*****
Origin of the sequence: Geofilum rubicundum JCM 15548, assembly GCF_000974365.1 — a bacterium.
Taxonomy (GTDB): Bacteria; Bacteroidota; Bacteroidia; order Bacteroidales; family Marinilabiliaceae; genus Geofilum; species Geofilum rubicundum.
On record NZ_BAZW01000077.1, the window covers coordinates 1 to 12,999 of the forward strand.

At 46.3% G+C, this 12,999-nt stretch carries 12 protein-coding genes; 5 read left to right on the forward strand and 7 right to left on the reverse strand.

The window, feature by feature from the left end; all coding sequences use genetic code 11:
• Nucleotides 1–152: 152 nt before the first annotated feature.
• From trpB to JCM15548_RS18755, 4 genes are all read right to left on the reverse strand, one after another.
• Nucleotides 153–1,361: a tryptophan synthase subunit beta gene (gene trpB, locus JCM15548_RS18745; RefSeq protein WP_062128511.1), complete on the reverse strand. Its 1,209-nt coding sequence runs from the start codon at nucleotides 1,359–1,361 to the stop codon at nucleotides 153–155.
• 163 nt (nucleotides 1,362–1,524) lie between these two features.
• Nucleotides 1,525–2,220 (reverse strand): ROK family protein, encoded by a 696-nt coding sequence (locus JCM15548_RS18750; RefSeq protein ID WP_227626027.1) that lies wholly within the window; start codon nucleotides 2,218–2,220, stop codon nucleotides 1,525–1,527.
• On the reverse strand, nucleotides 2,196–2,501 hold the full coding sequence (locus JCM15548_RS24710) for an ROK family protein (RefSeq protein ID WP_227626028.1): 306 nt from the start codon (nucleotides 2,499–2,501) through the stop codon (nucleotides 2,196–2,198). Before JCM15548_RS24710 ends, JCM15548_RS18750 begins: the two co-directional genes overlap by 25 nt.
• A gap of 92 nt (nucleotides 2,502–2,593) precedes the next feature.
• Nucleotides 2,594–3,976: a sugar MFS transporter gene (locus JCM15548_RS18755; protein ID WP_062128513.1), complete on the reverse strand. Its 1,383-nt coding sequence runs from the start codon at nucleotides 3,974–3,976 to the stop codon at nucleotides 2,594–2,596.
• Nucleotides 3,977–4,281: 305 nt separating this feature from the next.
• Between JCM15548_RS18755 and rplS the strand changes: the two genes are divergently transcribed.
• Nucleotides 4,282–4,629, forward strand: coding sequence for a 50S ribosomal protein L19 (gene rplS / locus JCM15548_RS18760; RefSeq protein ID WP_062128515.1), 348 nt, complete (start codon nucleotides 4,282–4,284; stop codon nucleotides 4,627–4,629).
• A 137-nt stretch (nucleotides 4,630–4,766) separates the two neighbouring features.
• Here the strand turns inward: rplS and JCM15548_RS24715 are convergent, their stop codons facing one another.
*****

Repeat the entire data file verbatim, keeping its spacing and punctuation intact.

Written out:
Origin of the sequence: Geofilum rubicundum JCM 15548, assembly GCF_000974365.1 — a bacterium.
Taxonomy (GTDB): Bacteria; Bacteroidota; Bacteroidia; order Bacteroidales; family Marinilabiliaceae; genus Geofilum; species Geofilum rubicundum.
On record NZ_BAZW01000077.1, the window covers coordinates 1 to 12,999 of the forward strand.

At 46.3% G+C, this 12,999-nt stretch carries 12 protein-coding genes; 5 read left to right on the forward strand and 7 right to left on the reverse strand.

The window, feature by feature from the left end; all coding sequences use genetic code 11:
• Nucleotides 1–152: 152 nt before the first annotated feature.
• From trpB to JCM15548_RS18755, 4 genes are all read right to left on the reverse strand, one after another.
• Nucleotides 153–1,361: a tryptophan synthase subunit beta gene (gene trpB, locus JCM15548_RS18745; RefSeq protein WP_062128511.1), complete on the reverse strand. Its 1,209-nt coding sequence runs from the start codon at nucleotides 1,359–1,361 to the stop codon at nucleotides 153–155.
• 163 nt (nucleotides 1,362–1,524) lie between these two features.
• Nucleotides 1,525–2,220 (reverse strand): ROK family protein, encoded by a 696-nt coding sequence (locus JCM15548_RS18750; RefSeq protein ID WP_227626027.1) that lies wholly within the window; start codon nucleotides 2,218–2,220, stop codon nucleotides 1,525–1,527.
• On the reverse strand, nucleotides 2,196–2,501 hold the full coding sequence (locus JCM15548_RS24710) for an ROK family protein (RefSeq protein ID WP_227626028.1): 306 nt from the start codon (nucleotides 2,499–2,501) through the stop codon (nucleotides 2,196–2,198). Before JCM15548_RS24710 ends, JCM15548_RS18750 begins: the two co-directional genes overlap by 25 nt.
• A gap of 92 nt (nucleotides 2,502–2,593) precedes the next feature.
• Nucleotides 2,594–3,976: a sugar MFS transporter gene (locus JCM15548_RS18755; protein ID WP_062128513.1), complete on the reverse strand. Its 1,383-nt coding sequence runs from the start codon at nucleotides 3,974–3,976 to the stop codon at nucleotides 2,594–2,596.
• Nucleotides 3,977–4,281: 305 nt separating this feature from the next.
• Between JCM15548_RS18755 and rplS the strand changes: the two genes are divergently transcribed.
• Nucleotides 4,282–4,629, forward strand: coding sequence for a 50S ribosomal protein L19 (gene rplS / locus JCM15548_RS18760; RefSeq protein ID WP_062128515.1), 348 nt, complete (start codon nucleotides 4,282–4,284; stop codon nucleotides 4,627–4,629).
• A 137-nt stretch (nucleotides 4,630–4,766) separates the two neighbouring features.
• Here the strand turns inward: rplS and JCM15548_RS24715 are convergent, their stop codons facing one another.